Even though they have been part of the Pearl Harbor ceremonies since decades, this year’s traditional flyover was not performed because of the restrictions “on all kinds of flyovers across the country”, imposed by the budget cuts.
After sequestration earlier this year grounded 17 active units, including the Air Force Thunderbirds and Navy Blue Angels, Pentagon decided towards the end of October that both demo team would resume their full 34 – 36 seasonal schedule in FY 2014.
However, public appearances will not include flyovers. The U.S. Air Force performed 1,000 flyovers each year but, following the spending review which cut some upgrade programs as well, it will not fly any flyover next year but some high-visibility ones by the Thunderbirds.
However, in spite of restrictions, some flyovers were actually flown in the last few months by Navy aircraft. One of the most spectacular ones was performed by the Blue Angels at the Army-Navy NCAA Game on Dec. 14.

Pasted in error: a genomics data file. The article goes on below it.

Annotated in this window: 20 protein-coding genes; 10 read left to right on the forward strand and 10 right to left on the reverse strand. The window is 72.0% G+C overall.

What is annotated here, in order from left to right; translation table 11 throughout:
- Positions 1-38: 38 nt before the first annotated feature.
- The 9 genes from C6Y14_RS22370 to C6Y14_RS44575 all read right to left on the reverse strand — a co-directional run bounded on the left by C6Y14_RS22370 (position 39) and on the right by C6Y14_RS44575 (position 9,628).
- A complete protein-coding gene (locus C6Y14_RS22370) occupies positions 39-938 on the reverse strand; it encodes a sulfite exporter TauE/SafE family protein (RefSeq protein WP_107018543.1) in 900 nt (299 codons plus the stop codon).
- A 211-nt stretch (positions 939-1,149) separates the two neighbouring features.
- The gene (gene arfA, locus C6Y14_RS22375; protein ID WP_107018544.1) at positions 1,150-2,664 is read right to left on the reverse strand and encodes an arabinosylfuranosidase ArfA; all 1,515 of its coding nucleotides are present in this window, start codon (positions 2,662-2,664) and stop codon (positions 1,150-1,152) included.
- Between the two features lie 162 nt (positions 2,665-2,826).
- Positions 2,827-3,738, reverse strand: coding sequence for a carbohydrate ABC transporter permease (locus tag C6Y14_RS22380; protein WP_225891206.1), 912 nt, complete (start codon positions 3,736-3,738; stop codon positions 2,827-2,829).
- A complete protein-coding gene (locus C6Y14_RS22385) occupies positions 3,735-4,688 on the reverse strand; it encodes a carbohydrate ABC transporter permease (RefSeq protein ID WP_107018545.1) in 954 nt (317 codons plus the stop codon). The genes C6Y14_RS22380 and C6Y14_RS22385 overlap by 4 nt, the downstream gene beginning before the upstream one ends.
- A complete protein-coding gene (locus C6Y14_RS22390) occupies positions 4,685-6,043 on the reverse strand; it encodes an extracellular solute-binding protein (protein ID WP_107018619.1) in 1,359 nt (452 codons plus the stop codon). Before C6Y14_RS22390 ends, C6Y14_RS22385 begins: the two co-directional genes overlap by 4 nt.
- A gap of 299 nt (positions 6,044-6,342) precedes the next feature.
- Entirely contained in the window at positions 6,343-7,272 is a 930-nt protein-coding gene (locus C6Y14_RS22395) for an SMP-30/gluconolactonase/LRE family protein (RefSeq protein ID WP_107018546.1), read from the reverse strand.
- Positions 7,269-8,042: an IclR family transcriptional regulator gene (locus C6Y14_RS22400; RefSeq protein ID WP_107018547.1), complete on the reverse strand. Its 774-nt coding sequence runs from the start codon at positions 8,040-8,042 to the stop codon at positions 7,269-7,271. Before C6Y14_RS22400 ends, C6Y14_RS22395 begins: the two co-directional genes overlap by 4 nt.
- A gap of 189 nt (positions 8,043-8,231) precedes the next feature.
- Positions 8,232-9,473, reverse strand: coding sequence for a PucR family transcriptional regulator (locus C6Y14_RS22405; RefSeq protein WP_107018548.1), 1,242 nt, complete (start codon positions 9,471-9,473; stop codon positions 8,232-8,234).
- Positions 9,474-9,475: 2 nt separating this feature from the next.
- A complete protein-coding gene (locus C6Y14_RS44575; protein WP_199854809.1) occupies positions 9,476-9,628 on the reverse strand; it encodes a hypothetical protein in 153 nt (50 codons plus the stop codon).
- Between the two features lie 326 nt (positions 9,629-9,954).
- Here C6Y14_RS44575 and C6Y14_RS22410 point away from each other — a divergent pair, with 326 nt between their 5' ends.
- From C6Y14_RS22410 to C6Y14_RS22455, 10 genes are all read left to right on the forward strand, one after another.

Hence, it seems that the no-flyover policy is mainly an Air Force thing, and this would explain why F-22 Raptors from the 199th Fighter Squadron Hawaii Air National Guard and the 19th Fighter Squadron Joint Base Pearl Harbor-Hickam, were denied the Dec. 7 missing man flyover, even if, according to Hawaii News Now, at the same time they were involved in a 70K USD exercise and the flyover could have been performed at little cost.
Noteworthy, last year, an F-22 Raptor, of the Hawaii ANG scraped both horizontal stabilizers on the runway at Joint Base Pearl Harbor landing at its homebase after the missing man flyover.
A 1.8 million USD damage that may have contributed to the decision to deny the permission to perform this year’s Dec. 7 flyover.
Image credit: U.S. Air Force